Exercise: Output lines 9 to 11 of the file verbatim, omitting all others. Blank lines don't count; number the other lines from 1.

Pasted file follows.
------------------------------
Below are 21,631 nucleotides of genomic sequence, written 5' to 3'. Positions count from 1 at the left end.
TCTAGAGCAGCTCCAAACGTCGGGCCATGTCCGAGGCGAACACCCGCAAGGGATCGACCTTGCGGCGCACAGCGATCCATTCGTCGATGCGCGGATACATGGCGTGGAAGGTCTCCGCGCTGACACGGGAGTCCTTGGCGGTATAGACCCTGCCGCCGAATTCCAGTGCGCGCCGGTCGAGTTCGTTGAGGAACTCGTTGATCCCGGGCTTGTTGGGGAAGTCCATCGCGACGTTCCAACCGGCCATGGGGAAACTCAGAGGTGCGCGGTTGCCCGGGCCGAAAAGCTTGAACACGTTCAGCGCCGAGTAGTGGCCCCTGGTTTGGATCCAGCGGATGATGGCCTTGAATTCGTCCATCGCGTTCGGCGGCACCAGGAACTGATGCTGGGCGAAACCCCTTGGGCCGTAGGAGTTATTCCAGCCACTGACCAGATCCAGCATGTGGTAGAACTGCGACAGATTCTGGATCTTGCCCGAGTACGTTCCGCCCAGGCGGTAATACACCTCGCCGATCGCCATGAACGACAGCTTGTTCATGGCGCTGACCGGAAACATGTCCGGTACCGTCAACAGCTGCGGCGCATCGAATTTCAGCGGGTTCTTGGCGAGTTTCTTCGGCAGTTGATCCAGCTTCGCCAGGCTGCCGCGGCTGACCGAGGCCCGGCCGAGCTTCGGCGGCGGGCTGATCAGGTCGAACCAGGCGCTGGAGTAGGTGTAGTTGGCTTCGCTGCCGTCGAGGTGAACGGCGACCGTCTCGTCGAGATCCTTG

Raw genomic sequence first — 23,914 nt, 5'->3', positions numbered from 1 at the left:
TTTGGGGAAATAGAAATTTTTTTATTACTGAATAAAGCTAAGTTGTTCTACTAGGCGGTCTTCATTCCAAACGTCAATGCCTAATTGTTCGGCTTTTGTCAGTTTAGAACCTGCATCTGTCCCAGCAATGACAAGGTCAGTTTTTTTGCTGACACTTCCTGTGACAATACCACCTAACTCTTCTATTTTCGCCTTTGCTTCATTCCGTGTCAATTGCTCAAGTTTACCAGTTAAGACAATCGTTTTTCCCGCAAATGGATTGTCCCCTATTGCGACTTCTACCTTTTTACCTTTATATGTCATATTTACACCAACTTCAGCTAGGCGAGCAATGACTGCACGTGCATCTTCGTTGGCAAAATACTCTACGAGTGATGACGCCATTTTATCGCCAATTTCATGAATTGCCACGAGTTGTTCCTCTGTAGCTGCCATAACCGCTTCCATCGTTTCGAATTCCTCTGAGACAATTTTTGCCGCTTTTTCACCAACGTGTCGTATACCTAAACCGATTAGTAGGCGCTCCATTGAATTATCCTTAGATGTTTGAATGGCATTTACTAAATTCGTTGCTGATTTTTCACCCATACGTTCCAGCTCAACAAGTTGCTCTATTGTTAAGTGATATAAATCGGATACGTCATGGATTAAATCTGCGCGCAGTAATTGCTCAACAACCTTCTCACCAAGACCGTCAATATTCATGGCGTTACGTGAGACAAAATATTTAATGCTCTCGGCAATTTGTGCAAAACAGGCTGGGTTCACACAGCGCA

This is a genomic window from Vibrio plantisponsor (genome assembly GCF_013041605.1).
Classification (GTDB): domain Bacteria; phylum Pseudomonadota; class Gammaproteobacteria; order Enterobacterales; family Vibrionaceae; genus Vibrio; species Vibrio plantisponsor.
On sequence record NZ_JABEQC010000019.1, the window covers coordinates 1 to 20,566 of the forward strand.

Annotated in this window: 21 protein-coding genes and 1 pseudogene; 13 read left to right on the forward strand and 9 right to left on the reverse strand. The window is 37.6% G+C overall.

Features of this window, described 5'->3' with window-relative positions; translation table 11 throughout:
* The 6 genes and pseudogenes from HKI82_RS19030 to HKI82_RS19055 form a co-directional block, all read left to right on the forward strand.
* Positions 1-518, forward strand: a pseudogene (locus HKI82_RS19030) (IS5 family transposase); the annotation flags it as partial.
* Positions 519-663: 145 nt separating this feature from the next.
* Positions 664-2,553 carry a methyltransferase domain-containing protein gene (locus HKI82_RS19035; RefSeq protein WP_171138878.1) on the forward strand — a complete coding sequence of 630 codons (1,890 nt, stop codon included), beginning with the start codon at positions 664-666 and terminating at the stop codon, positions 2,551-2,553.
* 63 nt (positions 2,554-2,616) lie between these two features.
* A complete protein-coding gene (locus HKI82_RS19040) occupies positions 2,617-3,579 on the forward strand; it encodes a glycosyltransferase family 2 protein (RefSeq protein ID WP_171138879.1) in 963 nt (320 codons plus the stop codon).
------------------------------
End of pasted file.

Features of this window, described 5'->3' with window-relative positions; translation table 11 throughout:
* The 6 genes and pseudogenes from HKI82_RS19030 to HKI82_RS19055 form a co-directional block, all read left to right on the forward strand.
* Positions 1-518, forward strand: a pseudogene (locus HKI82_RS19030) (IS5 family transposase); the annotation flags it as partial.